Gradually warming the affected skin is key to treating frostbite. To do so:
- Protect your skin from further exposure. If you’re outside, warm frostbitten hands by tucking them into your armpits. Protect your face, nose or ears by covering the area with dry, gloved hands. Don’t rub the affected area and never rub snow on frostbitten skin.
- Get out of the cold. Once you’re indoors, remove wet clothes.
- Gradually warm frostbitten areas. Put frostbitten hands or feet in warm water — 104 to 107.6 F (40 to 42 C). Wrap or cover other areas in a warm blanket. Don’t use direct heat, such as a stove, heat lamp, fireplace or heating pad, because these can cause burns.
- Don’t walk on frostbitten feet or toes if possible. This further damages the tissue.
- If there’s any chance the affected areas will freeze again, don’t thaw them out. If they’re already thawed out, wrap them up so that they don’t become frozen again.
- Get emergency medical help. If the skin turns red and there’s a tingling and burning sensation as it warms, circulation is returning. But if numbness or sustained pain remains during warming or if blisters develop, seek medical attention.
Exposure to reflected sunlight from snow, ice, or water, even on grey overcast days, can result in sunburn of the tissues comprising the surface of the eye, as well as the retina, producing snow blindness.
Symptoms may not be apparent until up to 12 hours after exposure. The eyes initially feel irritated and dry; then, as time passes, eyes feel as though they are full of sand. Blinking and moving the eyes may be extremely painful. The eyelids are usually red, swollen, and difficult to open.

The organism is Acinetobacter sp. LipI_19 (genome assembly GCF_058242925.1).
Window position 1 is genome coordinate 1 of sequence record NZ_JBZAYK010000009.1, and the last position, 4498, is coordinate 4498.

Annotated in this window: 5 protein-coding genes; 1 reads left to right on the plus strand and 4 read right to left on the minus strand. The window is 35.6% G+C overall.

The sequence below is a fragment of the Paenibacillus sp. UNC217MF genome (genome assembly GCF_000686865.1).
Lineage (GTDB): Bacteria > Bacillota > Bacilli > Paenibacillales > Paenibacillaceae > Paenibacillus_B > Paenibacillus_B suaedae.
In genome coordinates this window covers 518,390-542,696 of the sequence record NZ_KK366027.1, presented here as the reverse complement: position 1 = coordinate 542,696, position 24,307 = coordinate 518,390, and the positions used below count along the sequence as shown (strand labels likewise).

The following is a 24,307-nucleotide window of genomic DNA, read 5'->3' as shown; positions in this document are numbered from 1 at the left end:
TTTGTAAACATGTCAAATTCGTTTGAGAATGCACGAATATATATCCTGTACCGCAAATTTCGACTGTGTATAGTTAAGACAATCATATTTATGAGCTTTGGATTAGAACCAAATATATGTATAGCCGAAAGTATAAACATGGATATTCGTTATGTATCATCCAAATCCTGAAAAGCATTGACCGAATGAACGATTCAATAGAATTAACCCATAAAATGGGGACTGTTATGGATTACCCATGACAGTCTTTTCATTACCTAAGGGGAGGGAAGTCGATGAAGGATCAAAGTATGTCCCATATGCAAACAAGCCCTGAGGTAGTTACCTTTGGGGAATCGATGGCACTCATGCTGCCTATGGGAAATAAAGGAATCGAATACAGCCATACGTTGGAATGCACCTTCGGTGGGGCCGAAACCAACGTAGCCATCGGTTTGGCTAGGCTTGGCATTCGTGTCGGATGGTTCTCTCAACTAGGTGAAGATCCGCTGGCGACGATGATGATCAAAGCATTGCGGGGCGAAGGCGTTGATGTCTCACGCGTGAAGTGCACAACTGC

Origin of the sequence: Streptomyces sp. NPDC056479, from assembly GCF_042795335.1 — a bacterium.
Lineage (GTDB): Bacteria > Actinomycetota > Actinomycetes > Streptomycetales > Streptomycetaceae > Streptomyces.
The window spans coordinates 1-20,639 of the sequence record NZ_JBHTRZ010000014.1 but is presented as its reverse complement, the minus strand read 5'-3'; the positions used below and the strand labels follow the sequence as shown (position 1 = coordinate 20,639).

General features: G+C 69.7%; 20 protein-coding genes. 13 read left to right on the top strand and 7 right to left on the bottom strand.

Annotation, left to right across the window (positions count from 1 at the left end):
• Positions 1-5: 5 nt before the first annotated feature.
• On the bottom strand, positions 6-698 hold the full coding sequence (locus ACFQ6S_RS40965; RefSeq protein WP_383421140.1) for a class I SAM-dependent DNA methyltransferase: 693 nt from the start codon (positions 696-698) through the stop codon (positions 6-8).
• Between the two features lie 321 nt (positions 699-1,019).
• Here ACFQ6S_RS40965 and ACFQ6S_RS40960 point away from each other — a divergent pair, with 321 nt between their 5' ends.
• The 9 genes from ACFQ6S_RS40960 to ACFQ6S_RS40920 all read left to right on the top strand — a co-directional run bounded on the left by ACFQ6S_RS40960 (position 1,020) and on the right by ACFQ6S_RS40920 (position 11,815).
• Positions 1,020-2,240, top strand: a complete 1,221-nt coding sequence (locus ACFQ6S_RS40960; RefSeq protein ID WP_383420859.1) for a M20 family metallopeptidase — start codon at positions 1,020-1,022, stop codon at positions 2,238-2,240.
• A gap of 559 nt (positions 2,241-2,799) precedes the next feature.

A mild case will heal spontaneously in a few days, but you can obtain some relief by applying cold compresses and a lightproof bandage. Over the counter pain medication may be used to help in pain management.
WARNING Do not rub your eyes. Seek medical attention.
Snow blindness may be prevented by using sunglasses or goggles. If the glasses are lost, an emergency set of goggles can be made from a thin piece of leather, cardboard, or other lightproof material. Cut the material the width of the face with horizontal slits over the eyes. These improvised goggles can be held in place with string or para/550 cord attached to the sides and tied at the back of the head.
Working in cold weather environments is difficult, and a person can dehydrate without feeling “thirsty”. Continue to hydrate as you would based on your work load and monitor urination for discoloration, the clearer the better.
“You only get so cold….then you die.”